‘TIRED’ TYRES II: a crash survivor’s plight

“When I regained consciousness later that afternoon, I was at the accident centre of the Tema General Hospital, in pain and with so much commotion around; health officers were frantically doing their best to save lives. 

“I couldn’t raise my right arm; the bone was broken. I had a head injury (what the doctors call cerebral concussion and scalp laceration) at the right parietal region. My mother stood by my bed calling on Jesus to save her son. 

“When another victim who was on the bed next to mine passed on, my mother’s shout unto the Lord became even more intense. Grace found me, and I wasn’t added to the statistics of the number of deaths”, narrated Samuel Tetteh, a crash survivor.

It’s been 18 years since the preacher and insurance agent, now in his forties, survived the crash caused by a tyreburst, but time which is hailed as the healer of all wounds seems not to have given him a clean bill of health.

He is still battling intermittent strain in his right arm and relieving the pain is costing him an arm and leg literally. Sadly, he is one of the people paying dearly for the defective tyres on the country’s roads.


In the first part of this article titled “Tired tyres and the tragedy tied to them” published on February 27 in print and online, it was established that defective tyres were deadly, per a study by the National Road Safety Authority (NRSA).

The lack of a laboratory to thoroughly check imported tyres, the appetite for used tyres, and the gaps in the implementation of Regulation 62 of the Road Traffic Regulation 2012 (LI 2180) on tyres were discussed with regulatory authorities, and that gave them the chance to explain the situation.

The article drew the attention of duty bearers to take the issues of defective or used tyres seriously to help them from taking lives.In this concluding part, the focus is on the economic and emotional cost of crashes on a victim and the country.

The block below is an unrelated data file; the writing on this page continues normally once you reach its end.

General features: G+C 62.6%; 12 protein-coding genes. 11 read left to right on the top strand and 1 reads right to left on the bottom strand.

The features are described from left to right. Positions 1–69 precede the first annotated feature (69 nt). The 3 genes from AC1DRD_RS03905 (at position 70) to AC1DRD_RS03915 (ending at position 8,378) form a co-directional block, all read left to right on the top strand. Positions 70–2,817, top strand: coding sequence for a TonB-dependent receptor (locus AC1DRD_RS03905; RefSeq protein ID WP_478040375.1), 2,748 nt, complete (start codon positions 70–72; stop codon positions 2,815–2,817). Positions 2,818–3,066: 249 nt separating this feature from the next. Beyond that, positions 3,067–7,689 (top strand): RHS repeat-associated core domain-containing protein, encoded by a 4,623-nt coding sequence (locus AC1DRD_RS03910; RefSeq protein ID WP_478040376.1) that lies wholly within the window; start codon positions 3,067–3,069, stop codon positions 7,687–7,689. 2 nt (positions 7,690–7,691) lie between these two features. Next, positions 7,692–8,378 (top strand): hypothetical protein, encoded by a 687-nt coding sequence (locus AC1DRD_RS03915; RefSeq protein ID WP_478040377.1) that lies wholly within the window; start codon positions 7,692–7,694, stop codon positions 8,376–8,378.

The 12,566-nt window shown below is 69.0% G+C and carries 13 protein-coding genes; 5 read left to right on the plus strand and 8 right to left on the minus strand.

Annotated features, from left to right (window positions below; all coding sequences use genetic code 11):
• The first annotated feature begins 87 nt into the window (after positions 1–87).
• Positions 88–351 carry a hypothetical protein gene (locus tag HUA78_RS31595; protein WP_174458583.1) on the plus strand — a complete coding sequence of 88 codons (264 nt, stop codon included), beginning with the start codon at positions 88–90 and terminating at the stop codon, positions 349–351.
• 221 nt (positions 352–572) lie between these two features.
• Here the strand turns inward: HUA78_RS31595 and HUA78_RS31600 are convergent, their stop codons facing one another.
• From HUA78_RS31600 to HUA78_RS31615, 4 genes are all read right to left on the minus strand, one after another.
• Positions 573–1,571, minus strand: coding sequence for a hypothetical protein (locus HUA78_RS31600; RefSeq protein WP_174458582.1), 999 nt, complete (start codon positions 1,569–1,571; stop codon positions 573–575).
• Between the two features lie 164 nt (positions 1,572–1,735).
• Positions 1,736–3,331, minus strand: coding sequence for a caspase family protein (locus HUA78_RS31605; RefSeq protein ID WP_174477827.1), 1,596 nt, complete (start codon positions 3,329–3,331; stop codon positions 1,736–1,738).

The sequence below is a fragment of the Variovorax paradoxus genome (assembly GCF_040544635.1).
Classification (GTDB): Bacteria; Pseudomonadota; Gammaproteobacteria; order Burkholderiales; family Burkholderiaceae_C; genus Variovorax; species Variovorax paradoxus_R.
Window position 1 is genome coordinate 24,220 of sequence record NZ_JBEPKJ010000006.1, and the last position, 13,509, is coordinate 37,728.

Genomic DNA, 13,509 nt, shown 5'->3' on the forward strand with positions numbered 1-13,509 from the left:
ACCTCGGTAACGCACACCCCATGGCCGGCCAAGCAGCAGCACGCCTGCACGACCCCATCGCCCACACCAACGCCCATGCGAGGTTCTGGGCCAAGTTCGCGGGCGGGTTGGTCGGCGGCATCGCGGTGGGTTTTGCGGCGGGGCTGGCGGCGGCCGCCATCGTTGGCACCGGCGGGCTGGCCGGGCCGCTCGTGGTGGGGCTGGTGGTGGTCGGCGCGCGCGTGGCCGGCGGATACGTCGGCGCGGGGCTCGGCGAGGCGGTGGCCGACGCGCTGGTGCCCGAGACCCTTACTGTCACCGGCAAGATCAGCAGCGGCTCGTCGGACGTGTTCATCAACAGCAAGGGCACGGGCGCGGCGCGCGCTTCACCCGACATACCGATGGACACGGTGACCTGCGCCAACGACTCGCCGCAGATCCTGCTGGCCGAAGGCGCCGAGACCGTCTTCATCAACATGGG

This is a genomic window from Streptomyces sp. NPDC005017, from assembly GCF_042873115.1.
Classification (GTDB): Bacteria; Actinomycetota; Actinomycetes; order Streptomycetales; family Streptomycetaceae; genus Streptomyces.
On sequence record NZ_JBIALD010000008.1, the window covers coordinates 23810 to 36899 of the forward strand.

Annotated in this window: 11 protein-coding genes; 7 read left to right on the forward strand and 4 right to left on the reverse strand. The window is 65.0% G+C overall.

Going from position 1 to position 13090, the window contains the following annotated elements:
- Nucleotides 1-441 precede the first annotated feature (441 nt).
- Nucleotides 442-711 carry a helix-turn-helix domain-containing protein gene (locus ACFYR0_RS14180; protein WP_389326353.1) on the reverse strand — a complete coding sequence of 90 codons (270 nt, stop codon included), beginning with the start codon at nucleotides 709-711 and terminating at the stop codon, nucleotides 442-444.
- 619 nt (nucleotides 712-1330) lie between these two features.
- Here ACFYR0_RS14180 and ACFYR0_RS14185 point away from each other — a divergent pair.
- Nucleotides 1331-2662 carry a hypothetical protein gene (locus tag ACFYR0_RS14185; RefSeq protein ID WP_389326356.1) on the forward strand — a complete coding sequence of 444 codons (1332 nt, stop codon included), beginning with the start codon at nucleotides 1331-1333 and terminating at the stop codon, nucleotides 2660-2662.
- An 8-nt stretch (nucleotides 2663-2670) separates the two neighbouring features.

The crash

 On February 23, 2005, MrTetteh, then a national service person with Cleaning Solutions Limited in Tema, was on board a Mazda Mini-bus with registration number GR 7775 P, from the 37 lorry station to Tema.

At about 7a.m., on the Accra-Tema motorway, specifically close to the Abattoir, the rear offside tyre of the mini-bus got burst and the driver lost control of the steering, running into a Volvo saloon car and then somersaulting into the bush.  Many of the passengers died.

The cost

Since his discharge from the hospital, his arm has not been the same as before.

“Every week, I spend about GHc500 managing the pain .I tie it with local roots and bandages. I’m trying to do away with painkillers,” he said.

Mr Tetteh is not handicapped but when the pain gets worse, his handiness is capped as his arm would have to be in a sleigh.

Last month, on the anniversary of the incident he had to struggle to write an examination because his arm was in bandage due to excessive pain.

He has taken a break from social media, where he shares the gospel to more than 3,000 friends, to enable him to heal. 

But for the benevolent persons in his life, who ensured that he got the best of treatment in addition to prayers, he would have been suffering more than he is now. He could have lost his arm. He could not recall how much went into the treatment, but remembers it cost thousands of cedis.

“My current straining of that fractured right arm is nothing to complain about. It’s rather a reminder of the faithfulness of Jehovah Rapha,” he said.